China exports up first time since June
Chinese exports defied expectations in December to rise 2.3% from a year ago in yuan-denominated terms.
Forecasts were predicting a 4.1% fall in exports, but a weakening currency may have boosted the lagging sector.
Imports also beat expectations in yuan-dominated terms to only fall 4%, compared to forecasts of a 7.9% slump.
The jump in exports was the first rise since June last year as the sector has been battered by slowing demand and slumping commodity prices.
For the year, exports fell 1.8%, while imports tumbled 13.2% from 2014.
China's customs spokesman Huang Songping said at a news conference in Beijing that the country's exports fell last year due to weak external demand.
Trade figures in US dollar-denominated terms came out later in the day and were also better-than-expected. Exports fell 1.4%, compared to forecasts of an 8% fall, while imports declined 7.6% against expectations of an 11.5% decline.
The country's central bank had been aggressively weakening the yuan guidance rate -the rate the bank fixes for the currency on a daily basis - last week in an attempt to boost the sector.
But the depreciation of the yuan sparked fears that other countries in the region would also start to devalue their currencies to compete with China on exports and that rattled global markets.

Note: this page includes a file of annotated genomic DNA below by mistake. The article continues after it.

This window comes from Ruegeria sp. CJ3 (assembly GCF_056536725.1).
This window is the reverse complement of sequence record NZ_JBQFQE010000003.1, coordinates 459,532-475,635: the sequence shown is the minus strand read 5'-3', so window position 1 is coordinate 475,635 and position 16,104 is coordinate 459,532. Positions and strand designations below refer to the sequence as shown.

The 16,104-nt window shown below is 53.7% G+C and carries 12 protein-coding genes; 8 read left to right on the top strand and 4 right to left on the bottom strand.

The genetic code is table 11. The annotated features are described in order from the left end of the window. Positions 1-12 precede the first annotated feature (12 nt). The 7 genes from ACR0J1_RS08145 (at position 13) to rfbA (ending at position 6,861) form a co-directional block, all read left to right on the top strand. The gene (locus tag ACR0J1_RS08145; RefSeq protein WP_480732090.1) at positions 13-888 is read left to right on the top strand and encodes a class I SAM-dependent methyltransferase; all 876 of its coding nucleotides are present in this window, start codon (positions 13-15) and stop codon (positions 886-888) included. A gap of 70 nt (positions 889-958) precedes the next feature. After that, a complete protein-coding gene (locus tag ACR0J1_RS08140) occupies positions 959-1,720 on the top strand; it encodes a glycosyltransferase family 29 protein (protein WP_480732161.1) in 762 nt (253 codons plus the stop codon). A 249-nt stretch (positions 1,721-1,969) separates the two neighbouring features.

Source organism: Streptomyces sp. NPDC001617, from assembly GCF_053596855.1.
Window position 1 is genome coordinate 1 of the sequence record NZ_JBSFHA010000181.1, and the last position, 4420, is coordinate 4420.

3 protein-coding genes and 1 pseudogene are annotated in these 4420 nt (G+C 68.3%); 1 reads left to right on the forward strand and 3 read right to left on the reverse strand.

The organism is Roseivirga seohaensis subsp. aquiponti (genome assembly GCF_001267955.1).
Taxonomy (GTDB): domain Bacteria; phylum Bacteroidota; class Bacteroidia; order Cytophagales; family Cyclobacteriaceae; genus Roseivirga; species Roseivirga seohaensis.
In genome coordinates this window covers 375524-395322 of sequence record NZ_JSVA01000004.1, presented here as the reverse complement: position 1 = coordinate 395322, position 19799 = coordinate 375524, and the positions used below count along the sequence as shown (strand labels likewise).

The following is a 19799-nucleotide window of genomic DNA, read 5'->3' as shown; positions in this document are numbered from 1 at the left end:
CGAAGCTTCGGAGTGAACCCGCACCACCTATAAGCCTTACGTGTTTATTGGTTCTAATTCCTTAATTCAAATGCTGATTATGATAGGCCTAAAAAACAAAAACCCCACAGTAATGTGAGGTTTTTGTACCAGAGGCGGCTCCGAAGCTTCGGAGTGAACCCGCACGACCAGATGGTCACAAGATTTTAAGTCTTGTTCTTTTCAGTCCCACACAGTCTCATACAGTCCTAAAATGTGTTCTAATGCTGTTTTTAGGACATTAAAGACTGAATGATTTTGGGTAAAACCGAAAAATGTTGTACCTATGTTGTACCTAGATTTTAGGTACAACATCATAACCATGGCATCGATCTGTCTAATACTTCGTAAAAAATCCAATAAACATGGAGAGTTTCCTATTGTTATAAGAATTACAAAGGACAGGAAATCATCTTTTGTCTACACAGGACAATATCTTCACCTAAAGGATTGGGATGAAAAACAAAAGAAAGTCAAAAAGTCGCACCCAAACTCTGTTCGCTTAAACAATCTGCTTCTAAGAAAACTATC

This week, it has set the yuan rate steady in attempt to calm volatility in equity markets and soothe fears that China's economy may be slowing faster than anticipated.
The world's second largest economy is already expected to have grown at its slowest pace in a quarter of a century last year, with Beijing targeting 7% growth.
But many economists have warned that the Asian giant may undershoot that target as key sectors such as exports, manufacturing, property and consumption struggle to gain momentum.
However, Wednesday's closely watched better-than-expected figures could go a long way to ease fears about the Chinese economy at a time when attention is focused on how authorities are handling the market volatility.
The benchmark Shanghai Composite index was up 0.7% to 3,044.52 after the data was released.